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The 2016 Juvenile Protection Law: Context

The current law in Palestine, due to the different political regimes that ruled the country since 1917, is mixed of various legal schools. While the Ottoman legislation was based on Islamic Law and Continental Law, law that was adopted by Britain in Palestine until May 1948 came as a reflection of the Common Law. The West Bank and Gaza were once again subjected to the continental-like legal system from 1948 and 1967 when the West Bank was annexed by Jordan; while Egypt administrated the Gaza and retained the British-enacted legislation and issued certain legislation. After its occupation of the West Bank and Gaza in June 1967, Israel did not extend its law to the occupied territory.[1] It ruled the territory largely by the pre-1967 law, proclaiming a series of military orders that amended or replaced existing legislation, mainly in the field of security. The Palestinian Authority, upon its establishment in 1994, retained the previous law, including juvenile justice, and simultaneously started a process of unifying the legislation of the West Bank with that of Gaza.[2]

Before the adoption of the Juvenile Protection Law in 2016, juvenile justice in Palestine had been regulated by two key instruments. In the West Bank, the applicable legislation was the Jordanian Juvenile Rehabilitation Law No. 16 of 29 April 1954;[3] while in Gaza the applicable law was a British-enacted legislation:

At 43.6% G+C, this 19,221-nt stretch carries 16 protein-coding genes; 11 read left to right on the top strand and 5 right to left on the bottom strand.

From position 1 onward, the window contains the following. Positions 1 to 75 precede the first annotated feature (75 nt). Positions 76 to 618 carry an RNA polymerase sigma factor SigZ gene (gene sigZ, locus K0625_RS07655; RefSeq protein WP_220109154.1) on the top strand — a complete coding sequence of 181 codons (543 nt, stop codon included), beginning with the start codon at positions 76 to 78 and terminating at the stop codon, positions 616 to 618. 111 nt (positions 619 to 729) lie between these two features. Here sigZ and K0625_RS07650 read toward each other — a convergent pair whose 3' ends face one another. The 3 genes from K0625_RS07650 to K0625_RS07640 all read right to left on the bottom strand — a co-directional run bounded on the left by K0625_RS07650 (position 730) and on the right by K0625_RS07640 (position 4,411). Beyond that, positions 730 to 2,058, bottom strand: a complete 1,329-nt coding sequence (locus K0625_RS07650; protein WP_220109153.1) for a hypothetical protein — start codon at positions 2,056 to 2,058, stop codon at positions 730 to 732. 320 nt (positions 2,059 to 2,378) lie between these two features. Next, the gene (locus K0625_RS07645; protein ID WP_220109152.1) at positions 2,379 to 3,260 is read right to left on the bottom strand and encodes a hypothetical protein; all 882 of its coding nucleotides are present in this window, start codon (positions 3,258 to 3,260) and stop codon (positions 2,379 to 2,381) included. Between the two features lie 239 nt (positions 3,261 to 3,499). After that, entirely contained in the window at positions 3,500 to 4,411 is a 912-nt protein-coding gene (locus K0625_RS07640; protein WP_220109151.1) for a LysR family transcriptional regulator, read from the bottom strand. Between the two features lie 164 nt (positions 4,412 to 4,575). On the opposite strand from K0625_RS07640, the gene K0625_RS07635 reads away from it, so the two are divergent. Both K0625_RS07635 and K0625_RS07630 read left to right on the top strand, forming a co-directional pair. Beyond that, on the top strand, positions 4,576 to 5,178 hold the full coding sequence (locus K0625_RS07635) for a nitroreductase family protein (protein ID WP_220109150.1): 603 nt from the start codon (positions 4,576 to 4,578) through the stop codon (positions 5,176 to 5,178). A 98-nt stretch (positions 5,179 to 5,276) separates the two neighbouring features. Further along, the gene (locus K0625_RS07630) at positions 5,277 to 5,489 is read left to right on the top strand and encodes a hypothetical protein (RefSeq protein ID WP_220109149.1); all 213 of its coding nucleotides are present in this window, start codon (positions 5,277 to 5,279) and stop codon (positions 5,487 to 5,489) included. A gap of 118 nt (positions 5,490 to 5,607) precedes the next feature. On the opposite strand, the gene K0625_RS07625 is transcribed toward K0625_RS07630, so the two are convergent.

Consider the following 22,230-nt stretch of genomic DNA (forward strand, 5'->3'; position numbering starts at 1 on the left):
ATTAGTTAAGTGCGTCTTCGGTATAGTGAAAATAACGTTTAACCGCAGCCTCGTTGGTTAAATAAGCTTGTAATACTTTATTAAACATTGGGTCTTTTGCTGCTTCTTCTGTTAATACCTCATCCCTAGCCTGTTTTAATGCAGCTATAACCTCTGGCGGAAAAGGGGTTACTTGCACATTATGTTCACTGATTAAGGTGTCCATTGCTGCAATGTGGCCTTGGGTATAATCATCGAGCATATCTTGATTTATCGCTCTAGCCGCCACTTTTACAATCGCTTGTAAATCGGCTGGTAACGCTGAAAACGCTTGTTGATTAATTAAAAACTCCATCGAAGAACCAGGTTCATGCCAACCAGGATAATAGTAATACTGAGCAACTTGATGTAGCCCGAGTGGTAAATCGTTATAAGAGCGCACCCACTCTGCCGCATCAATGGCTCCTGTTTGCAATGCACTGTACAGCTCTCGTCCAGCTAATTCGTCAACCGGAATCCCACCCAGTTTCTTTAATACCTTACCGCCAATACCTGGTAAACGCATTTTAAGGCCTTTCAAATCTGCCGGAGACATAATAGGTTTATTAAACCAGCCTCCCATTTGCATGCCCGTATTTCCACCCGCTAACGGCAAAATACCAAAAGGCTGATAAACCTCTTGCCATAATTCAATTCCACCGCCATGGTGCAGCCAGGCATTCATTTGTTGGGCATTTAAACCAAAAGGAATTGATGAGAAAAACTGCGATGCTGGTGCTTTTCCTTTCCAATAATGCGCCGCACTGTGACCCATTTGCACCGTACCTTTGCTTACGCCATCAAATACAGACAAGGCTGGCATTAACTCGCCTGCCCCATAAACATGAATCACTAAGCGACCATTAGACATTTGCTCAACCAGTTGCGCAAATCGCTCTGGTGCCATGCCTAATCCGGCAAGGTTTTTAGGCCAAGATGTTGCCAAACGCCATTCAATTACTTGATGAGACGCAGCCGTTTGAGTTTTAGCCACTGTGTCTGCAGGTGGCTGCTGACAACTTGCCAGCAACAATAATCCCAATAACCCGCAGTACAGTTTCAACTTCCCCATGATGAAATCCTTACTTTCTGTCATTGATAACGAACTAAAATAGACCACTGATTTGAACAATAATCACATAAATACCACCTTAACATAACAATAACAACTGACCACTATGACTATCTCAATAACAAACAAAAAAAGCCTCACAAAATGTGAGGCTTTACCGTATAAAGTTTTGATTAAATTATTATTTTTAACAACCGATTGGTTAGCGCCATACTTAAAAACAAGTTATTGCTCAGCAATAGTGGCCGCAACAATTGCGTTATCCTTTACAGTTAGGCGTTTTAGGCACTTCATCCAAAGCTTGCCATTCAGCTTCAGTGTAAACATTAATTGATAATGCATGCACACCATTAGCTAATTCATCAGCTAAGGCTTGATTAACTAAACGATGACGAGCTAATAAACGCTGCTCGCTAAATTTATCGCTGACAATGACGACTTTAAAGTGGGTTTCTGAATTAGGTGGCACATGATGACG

Juvenile Offenders Ordinance No. 2 of 18 February 1937.[4] As these two pieces of legislation are no longer applicable,[5] we will confine the analysis here to the new 2016 Juvenile Protection Law. This Law is revised here, in addition to the CRC, in the light of three United Nations (UN) instruments: (1) the 1985 Standard Minimum Rules for the Administration of Juvenile Justice, commonly known as “Beijing Rules”;[6] (2) the 1990 Guidelines for the Prevention of Juvenile Delinquency, or “Riyadh Guidelines”;[7] and (3) the 1990 Rules for the Protection of Juveniles Deprived of their Liberty.[8] Although international standards are UN recommendations, or “soft law,” some of their content is of customary nature, for instance, the prohibition of torture.[9] They could as such be extended to Palestine as a state, particularly since juvenile justice is primarily under the Palestinian Authority’s proper.[10]

Since 1999, there have been several attempts to develop a new juvenile justice law to meet the needs of the Palestinian society. The process has been led by civil society organizations,[11] UNCEF and the UN Office of the High Commissioner for Human Rights.[12] It was thought to include juvenile justice within the Child

Law, as the case of other Arab countries such as Egypt and Tunisia.[13] However, the drafting yielded the adoption of the Palestinian Child Law No. 7 of 15 August 2004,[14] which excluded children in conflict with the law to have a separate law on that theme. The process of developing a new juvenile law continued and produced a draft in 2006. The draft was far from being consistent with international standards. This led to the slow process in revising the draft. In June 2007, Hamas took over Gaza and Palestine was broken up into two parts: the West Bank led by Fatah, and Gaza by Hamas. Since then, the Palestinian Parliament has not been functioning. And no law has been passed.

In 2010, efforts to have new Palestinian juvenile law were revived. The Ministry of Social Development in Ramallah formed a National Steering Committee to work on a comprehensive policy to reform juvenile justice. The Steering Committee was divided into two task forces, one charged with developing a national plan on juvenile justice reform and the other was mandated to draft a juvenile justice law. As prospects for the Parliament to reconvene in the near future were minimal, it was envisaged that the new law would be submitted to the Palestinian President to enact it as Decree-Law, using the President legislative power vested in him in the absence of the Parliament under Article 43 of the 2003 Amended Palestinian Basic Law.[15] At last this idea has been materialized by the adoption of the 2016 Juvenile Protection Law.